Film latitude is the amount of stops film can be overexposed while keeping tolerable photographs. Professional film stocks have a greater latitude along with a slightly higher cost.
Negative film has a larger amount of latitude when compared to transparency film. That is a reason why it is viewed as challenging to shoot.
Dynamic range represents the range between the darkest and brightest parts of a photograph that can be recorded. Sections of a photo that are not in this range will be seen as totally white overexposed highlights or completely black underexposed shadows.
A larger dynamic range is better because it tends to make shooting in a wide variety of lighting situations easier.
- Digital cameras 14+ stops
- Negative film up to 13 stops
- Slide film 6-8 stops
Slide film is thought to be difficult to use on account of the constrained dynamic range. An excellent time to give it a try would be during the golden hour.
35mm film that is in metal canisters is used by the Nikon N90. It can also be called 135 film, and it’s the most widely used type of film.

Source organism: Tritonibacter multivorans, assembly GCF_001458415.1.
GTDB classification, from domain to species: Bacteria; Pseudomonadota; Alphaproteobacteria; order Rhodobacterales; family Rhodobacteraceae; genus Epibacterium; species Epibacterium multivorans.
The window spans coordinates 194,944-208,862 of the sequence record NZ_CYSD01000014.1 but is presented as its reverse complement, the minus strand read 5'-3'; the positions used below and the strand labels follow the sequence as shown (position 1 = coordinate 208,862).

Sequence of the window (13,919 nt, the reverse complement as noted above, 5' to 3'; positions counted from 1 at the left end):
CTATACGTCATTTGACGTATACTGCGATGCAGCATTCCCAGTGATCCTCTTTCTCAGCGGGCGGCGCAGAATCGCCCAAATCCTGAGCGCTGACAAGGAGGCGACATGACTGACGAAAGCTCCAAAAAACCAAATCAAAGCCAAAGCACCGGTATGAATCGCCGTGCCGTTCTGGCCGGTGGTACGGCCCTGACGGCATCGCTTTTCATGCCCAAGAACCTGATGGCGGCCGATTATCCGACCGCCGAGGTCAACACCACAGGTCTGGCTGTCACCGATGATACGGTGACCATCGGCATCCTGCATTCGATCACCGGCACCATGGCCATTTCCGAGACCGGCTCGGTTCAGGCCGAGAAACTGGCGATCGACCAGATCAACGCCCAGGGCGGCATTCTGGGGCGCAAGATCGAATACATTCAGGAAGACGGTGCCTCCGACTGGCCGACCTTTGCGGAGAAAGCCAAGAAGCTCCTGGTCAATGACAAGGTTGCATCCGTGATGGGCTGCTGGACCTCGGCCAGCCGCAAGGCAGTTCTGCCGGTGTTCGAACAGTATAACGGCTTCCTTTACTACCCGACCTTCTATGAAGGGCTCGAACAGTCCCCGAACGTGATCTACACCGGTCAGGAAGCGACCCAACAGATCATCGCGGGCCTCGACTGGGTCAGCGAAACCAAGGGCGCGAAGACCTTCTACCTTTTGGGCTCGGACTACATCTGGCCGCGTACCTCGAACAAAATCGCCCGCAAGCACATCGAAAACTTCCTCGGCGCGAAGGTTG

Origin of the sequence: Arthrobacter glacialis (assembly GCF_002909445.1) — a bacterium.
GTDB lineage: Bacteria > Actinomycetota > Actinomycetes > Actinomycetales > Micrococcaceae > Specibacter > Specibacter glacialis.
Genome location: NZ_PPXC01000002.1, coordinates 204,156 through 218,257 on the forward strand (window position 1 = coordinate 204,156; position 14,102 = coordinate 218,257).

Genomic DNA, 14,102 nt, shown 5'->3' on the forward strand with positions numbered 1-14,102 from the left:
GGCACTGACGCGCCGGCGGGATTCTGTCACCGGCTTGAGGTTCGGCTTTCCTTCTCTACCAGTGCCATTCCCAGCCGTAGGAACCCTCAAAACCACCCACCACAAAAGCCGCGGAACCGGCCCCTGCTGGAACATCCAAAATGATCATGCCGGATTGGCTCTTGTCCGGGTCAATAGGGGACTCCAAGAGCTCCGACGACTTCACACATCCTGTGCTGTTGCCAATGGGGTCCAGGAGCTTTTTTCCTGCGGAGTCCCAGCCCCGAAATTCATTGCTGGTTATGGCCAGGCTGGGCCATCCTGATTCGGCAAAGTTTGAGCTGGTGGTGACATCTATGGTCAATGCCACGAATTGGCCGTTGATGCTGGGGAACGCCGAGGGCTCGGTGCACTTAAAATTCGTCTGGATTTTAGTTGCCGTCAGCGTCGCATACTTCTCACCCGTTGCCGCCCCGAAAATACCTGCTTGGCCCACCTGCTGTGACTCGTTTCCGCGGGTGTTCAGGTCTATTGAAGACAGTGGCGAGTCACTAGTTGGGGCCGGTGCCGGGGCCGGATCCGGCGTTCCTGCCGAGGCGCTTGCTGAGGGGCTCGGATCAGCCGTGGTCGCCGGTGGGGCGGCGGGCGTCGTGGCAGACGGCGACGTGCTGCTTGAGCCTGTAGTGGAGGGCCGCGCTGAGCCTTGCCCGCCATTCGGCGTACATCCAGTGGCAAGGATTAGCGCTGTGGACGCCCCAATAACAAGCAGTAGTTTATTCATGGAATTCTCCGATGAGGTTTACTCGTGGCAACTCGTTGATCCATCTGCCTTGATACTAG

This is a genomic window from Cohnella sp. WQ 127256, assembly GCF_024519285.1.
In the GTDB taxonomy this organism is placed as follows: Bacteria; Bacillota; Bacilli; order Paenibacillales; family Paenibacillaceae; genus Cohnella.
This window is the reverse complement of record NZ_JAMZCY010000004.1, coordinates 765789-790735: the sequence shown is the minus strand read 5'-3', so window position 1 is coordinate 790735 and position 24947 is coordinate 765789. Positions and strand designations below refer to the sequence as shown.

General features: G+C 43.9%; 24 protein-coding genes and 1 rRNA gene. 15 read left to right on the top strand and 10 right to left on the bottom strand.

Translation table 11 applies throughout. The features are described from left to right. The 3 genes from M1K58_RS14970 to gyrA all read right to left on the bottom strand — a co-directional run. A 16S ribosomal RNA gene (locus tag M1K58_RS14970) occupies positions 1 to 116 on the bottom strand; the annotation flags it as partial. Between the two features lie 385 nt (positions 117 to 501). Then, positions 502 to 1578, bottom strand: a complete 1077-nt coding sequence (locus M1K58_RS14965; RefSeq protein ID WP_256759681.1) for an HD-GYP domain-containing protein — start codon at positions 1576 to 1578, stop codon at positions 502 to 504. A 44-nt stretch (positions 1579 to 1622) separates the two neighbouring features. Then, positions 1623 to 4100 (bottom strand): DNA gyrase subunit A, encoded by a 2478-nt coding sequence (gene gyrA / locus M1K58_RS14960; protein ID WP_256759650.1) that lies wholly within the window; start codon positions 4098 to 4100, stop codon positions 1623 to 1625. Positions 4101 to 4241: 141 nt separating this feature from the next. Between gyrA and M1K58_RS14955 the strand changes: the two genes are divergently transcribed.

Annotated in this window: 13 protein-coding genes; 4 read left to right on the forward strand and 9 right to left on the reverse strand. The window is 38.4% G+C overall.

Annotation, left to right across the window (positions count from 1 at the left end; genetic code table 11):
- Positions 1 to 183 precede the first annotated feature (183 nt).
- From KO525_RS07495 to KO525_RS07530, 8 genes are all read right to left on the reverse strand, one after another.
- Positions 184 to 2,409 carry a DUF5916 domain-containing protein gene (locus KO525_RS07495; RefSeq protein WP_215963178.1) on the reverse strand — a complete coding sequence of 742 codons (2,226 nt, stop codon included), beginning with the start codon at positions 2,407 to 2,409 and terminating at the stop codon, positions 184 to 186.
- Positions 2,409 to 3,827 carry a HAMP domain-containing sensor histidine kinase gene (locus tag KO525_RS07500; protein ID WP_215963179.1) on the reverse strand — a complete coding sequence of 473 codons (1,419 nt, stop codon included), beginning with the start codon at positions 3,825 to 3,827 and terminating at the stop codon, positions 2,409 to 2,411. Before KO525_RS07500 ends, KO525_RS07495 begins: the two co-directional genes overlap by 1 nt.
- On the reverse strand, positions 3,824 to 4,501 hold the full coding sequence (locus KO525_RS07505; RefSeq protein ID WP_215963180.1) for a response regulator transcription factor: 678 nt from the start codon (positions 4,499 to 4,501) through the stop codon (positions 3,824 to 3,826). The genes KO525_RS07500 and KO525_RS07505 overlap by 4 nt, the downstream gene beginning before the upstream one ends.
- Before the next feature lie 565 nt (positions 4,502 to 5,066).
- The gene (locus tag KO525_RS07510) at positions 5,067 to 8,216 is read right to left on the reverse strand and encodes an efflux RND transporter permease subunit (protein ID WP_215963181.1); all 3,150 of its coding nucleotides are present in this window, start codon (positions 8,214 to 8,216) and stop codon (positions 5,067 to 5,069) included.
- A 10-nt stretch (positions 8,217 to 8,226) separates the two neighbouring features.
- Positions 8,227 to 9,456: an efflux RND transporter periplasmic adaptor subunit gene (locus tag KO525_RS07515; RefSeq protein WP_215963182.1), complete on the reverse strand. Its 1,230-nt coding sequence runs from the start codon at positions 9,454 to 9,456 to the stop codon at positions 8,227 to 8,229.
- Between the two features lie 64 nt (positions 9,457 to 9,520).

The only other film format you are going to encounter is 120 or 220 film that is used with medium format cameras}.
Changing the film you are working with will change the look of your photographs. This is one of the best things about shooting film.
DX Coded Film
Just about all new 35mm film manufactured currently has DX encoding on the canister. This allows electronically controlled cameras to auto detect and set the ISO of the canister put in the camera.
The ASA (ISO) on the Nikon N90 has to be selected manually. As a result DX-coding isn’t going to matter.
Nikon N90 Resources